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Typhoon floods homes in Taiwan, heads for China

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    A Taiwanese man wades through a flash flood triggered by typhoon Nanmadol in Manchu, Pingtung County, Southern Taiwan, Monday, Aug. 29, 2011. Nanmadol slammed into Taiwan, closing schools, workplaces and government offices. (AP Photo) TAIWAN OUT
    Rescuers and volunteers try to clear piles of garbage under thick fog in Baguio City, northern Philippines on Monday Aug. 29, 2011. Several tons of garbage buried some shanties after a dumpsite's concrete wall collapsed due to strong winds and rain brought about by Typhoon Nanmadol on Saturday Aug. 27 killing two children and their grandmother missing. (AP Photo)

TAIPEI, Taiwan >> A typhoon that flooded homes, roads and farmland in Taiwan with more than 20 inches of rain left the island Monday and headed to southeastern China.

Typhoon Nanmadol stayed over Taiwan for only a few hours and was weaker than when it pummeled the Philippines, where at least 16 people died and another eight were missing.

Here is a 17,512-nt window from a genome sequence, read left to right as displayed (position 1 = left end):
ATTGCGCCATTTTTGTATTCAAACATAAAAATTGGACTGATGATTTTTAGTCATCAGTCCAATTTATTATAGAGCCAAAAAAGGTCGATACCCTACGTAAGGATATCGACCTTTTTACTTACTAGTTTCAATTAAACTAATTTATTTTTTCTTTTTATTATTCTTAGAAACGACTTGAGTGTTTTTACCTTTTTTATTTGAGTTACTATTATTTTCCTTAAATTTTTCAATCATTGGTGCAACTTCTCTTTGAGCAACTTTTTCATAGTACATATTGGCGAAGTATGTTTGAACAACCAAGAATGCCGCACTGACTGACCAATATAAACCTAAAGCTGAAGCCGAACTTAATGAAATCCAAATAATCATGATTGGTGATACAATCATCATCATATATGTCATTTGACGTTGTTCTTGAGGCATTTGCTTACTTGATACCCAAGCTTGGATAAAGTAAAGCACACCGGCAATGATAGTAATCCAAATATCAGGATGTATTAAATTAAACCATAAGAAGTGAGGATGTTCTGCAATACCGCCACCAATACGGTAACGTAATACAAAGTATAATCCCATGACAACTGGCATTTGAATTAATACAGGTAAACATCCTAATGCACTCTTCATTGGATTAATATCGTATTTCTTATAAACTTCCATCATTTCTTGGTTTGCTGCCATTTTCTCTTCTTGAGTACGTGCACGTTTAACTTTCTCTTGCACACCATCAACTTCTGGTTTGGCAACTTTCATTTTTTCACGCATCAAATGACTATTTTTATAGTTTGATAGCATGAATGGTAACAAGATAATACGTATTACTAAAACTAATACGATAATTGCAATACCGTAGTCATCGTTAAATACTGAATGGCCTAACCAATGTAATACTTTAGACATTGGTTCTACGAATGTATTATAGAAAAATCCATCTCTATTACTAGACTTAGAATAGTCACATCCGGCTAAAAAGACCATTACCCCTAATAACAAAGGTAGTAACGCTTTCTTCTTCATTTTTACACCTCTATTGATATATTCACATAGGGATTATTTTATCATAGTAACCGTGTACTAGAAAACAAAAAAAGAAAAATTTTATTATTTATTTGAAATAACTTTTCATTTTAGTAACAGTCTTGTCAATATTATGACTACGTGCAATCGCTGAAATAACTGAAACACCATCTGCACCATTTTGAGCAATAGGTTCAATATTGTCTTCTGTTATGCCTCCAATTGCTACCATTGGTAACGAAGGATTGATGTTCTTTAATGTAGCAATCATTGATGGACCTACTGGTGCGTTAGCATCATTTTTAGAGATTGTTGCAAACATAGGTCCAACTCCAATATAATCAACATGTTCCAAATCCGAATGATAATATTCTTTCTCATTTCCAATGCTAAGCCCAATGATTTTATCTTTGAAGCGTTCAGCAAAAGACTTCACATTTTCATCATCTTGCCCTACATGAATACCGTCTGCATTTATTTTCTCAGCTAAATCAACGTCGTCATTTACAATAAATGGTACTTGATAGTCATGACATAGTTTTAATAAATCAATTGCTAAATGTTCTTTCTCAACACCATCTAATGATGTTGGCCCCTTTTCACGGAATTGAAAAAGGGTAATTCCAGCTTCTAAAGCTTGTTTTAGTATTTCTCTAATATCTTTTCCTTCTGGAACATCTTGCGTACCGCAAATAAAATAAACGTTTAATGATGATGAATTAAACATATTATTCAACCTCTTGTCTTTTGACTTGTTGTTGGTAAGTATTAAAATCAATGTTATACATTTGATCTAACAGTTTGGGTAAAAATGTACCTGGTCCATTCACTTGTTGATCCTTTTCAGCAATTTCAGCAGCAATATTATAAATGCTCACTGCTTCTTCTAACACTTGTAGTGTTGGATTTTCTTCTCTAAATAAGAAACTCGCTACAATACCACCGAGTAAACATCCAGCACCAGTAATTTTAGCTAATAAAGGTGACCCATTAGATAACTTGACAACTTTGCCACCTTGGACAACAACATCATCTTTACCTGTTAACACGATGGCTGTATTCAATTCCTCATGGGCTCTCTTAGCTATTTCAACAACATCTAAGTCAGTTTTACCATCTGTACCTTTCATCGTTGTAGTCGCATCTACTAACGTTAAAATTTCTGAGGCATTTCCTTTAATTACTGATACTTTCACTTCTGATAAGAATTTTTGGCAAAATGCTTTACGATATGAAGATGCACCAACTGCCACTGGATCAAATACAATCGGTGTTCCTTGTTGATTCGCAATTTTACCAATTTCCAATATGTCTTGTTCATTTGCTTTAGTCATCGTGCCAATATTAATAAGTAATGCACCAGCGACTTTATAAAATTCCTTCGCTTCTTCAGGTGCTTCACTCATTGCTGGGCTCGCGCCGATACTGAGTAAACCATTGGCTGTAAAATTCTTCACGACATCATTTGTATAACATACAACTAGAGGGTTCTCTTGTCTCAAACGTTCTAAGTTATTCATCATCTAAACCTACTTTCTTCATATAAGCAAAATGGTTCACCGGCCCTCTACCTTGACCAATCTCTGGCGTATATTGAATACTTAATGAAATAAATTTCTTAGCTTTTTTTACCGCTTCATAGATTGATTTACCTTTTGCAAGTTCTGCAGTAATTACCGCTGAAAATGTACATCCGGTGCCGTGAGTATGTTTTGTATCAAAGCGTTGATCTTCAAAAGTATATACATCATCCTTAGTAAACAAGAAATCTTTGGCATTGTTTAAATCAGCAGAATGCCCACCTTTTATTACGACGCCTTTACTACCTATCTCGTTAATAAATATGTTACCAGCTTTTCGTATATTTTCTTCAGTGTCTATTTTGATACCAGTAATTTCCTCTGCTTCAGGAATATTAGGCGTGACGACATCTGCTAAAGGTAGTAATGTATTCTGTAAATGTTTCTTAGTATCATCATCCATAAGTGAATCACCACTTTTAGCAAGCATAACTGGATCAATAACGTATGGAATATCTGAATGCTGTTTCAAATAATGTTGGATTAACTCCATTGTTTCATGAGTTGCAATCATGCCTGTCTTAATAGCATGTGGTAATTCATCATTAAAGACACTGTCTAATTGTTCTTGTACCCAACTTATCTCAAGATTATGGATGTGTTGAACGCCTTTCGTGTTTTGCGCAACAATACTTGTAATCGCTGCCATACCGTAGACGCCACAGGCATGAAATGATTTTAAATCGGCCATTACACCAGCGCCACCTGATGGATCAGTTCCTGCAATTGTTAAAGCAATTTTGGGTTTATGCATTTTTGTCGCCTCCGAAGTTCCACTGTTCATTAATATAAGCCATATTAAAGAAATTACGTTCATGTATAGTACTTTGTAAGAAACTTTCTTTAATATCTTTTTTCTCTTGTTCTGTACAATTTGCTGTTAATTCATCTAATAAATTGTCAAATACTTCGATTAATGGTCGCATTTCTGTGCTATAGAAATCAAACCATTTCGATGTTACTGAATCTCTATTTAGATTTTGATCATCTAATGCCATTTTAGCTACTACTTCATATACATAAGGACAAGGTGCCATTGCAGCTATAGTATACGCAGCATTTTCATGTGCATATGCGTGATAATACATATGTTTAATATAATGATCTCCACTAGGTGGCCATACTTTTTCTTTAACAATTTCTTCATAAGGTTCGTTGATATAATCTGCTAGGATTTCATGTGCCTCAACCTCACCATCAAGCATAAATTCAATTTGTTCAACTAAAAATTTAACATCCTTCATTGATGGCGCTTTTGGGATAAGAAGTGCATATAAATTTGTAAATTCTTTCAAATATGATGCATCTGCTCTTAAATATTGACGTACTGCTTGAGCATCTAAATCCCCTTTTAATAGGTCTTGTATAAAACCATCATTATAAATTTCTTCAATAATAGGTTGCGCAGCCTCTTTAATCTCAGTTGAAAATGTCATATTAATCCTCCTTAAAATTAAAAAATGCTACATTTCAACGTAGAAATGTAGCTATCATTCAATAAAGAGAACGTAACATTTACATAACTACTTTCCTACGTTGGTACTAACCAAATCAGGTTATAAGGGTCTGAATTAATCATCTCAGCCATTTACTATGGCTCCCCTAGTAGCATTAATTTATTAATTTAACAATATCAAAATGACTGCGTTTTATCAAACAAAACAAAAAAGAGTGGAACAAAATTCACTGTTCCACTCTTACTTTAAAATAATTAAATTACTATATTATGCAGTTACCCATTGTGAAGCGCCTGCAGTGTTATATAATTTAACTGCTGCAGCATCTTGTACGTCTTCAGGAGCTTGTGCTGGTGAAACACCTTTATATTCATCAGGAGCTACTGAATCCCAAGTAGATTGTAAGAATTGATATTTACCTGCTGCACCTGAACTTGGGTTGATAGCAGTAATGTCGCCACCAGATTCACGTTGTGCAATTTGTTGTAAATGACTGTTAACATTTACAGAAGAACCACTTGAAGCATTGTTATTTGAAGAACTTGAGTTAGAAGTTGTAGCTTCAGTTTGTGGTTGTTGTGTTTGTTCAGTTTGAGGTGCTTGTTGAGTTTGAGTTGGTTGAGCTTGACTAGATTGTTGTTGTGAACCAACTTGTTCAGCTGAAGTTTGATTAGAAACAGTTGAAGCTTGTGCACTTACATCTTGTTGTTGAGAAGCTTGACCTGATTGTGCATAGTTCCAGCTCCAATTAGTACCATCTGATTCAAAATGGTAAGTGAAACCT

One death in Taiwan was attributed to the storm — a motorcyclist hit by debris — and disruption to everyday life was extensive.

Some 30,000 households in southern and eastern Taiwan lost power, 8,000 people were evacuated and scores of roads and bridges were closed due to the heavy rain. Offices and schools were closed in the southeast as well as in the capital, Taipei, which escaped the brunt of the storm.

In a southwestern county, civil defense crews used small boats to rescue people from communities inundated by flash flooding. Dozens of homes were flooded. CTI cable news station footage showed the aftermath of landslides in Pingtung township and several homes partially submerged by water.

Pingtung is just to the south of the mountainous regions where more than 500 people died two years ago in mudslides spawned by torrential rains associated with Typhoon Morakot, the most devastating storm to hit the island in half a century.

A slow government response to that catastrophe prompted a fusillade of criticism aimed at President Ma Ying-jeou, who is up for re-election this January.

After Morakot, Ma said he was reorienting the major mission of the island’s armed forces toward disaster relief and away from defending against a possible Chinese invasion — the two sides split amid civil war in 1949.

The change was evident over the weekend, as the military dispatched troops and rescue equipment to vulnerable areas, unlike during Morakot.

The typhoon, slow-moving with an enormous cloud band, drenched the northern Philippines for days before pummeling it with fierce winds. Landslides, flooding and collapsed walls caused many of the casualties, officials there said.

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